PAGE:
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|Title:||Experimental study of active control of high order acoustic modes in ducts|
|Citation:||Acoustics 2002 [electronic resource] : innovation in acoustics and vibration : [proceedings of] the Annual Conference of the Australian Acoustical Society, 13-15 November, 2002 / Anthony Zander (ed.): pp.8-15|
|Publisher:||Australian Acoustical Society|
|Publisher Place:||C/o Professional Centre, Private Bag 1, Darlinghurst 2010|
|Conference Name:||Annual Conference of the Australian Acoustical Society (2002 : Adelaide, South Australia)|
|Xun Li, Colin D. Kestell, Xiaojun Qiu, Anthony C. Zander and Colin H. Hansen|
|Abstract:||Tonal noise radiated from an exhaust stack of a spray dryer system used to make powdered milk has been the source of unwanted community noise.The tone is characterised by a frequency above the first mode cut-on frequency of the exhaust duct and it is not steady in either amplitude or frequency. Passive silencing of the exhaust is a very expensive and inconvenient option and for this reason the feasibility of using active noise control was investigated. Zander and Hansen developed a theoretical model for analysing the effect of active noise control on higher order rectangular duct modes,and used it to evaluate the effects of source size,location and strength. It was shown that the total acoustic power reduction was dependent on the relative locations of the control sources. More recently this work was applied to the practical example of a cylindrical spray dryer exhaust stack to determine the most suitable location and number of control sources and error sensors. Prior to installation in the exhaust stack a half scale model was constructed to test the theory. Here, the effect of the error sensor locations on the active control on higher order acoustic modes propagating in the half scale circular duct is investigated experimentally using real time control with a multi-channel feedforward controller. A tachometer signal at the fan blade pass frequency (BPF) was fed into the controller as the reference signal for the feedforward control. Two configurations of error sensors on the duct wall were tested to evaluate how the error sensor locations affect the control performance, which was evaluated in the far field of the duct outlet.|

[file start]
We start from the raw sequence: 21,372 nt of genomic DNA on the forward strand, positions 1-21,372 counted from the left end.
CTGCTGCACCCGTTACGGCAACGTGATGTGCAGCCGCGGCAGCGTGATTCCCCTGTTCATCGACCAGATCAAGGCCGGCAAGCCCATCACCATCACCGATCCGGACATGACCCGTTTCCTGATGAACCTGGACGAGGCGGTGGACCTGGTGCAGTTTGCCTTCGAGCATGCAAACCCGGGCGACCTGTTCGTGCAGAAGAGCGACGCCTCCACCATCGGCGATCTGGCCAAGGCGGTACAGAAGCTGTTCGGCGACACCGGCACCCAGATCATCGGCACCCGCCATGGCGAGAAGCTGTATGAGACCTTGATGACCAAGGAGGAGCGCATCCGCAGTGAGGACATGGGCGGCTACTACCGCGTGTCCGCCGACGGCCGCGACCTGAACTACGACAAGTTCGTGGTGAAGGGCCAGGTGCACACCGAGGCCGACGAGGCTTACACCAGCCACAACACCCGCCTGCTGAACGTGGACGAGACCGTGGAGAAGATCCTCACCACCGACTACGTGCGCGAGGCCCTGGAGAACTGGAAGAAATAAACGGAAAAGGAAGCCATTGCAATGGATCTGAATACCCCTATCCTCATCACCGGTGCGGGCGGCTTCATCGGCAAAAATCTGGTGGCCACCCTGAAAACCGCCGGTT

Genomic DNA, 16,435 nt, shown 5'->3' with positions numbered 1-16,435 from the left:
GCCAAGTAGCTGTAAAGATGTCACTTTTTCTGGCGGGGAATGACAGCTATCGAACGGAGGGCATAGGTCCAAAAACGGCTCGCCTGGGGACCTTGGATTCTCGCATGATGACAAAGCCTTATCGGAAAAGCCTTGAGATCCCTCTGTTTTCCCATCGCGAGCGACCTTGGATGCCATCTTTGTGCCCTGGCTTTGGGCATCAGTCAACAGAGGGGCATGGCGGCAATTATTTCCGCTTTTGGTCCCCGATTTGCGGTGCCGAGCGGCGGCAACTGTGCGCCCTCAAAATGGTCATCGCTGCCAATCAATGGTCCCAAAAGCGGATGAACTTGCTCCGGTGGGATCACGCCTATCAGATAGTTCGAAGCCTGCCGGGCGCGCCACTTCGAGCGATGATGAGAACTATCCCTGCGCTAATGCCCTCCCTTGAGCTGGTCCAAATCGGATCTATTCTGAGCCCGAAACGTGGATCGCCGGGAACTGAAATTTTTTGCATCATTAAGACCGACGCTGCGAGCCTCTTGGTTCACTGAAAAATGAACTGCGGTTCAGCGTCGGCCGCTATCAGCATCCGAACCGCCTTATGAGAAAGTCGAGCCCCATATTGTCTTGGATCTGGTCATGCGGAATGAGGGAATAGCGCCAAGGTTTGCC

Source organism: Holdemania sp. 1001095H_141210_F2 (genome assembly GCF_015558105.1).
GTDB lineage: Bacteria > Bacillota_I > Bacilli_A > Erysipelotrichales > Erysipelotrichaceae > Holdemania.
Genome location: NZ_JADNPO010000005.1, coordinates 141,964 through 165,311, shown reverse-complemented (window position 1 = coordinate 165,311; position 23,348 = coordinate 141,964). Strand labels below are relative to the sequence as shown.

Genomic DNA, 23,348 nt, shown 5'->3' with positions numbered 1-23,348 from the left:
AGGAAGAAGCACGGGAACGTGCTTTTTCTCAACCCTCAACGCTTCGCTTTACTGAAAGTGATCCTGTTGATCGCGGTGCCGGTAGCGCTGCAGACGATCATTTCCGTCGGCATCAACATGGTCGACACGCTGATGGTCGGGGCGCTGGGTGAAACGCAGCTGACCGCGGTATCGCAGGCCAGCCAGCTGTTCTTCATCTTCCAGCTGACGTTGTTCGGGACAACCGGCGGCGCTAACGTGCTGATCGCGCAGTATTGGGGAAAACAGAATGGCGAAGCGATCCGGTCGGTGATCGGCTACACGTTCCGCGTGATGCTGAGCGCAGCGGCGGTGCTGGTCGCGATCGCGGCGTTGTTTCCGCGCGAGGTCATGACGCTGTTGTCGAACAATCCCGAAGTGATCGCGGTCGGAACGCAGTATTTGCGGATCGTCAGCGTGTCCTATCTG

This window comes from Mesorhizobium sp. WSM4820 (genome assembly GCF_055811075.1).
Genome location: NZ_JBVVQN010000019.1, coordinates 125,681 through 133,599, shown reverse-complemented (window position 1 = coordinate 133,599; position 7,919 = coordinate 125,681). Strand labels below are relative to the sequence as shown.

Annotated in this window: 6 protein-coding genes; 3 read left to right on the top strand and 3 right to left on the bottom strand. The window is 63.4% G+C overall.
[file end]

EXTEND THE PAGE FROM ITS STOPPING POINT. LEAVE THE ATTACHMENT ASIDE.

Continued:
|Appears in Collections:||Mechanical Engineering conference papers|
Environment Institute publications
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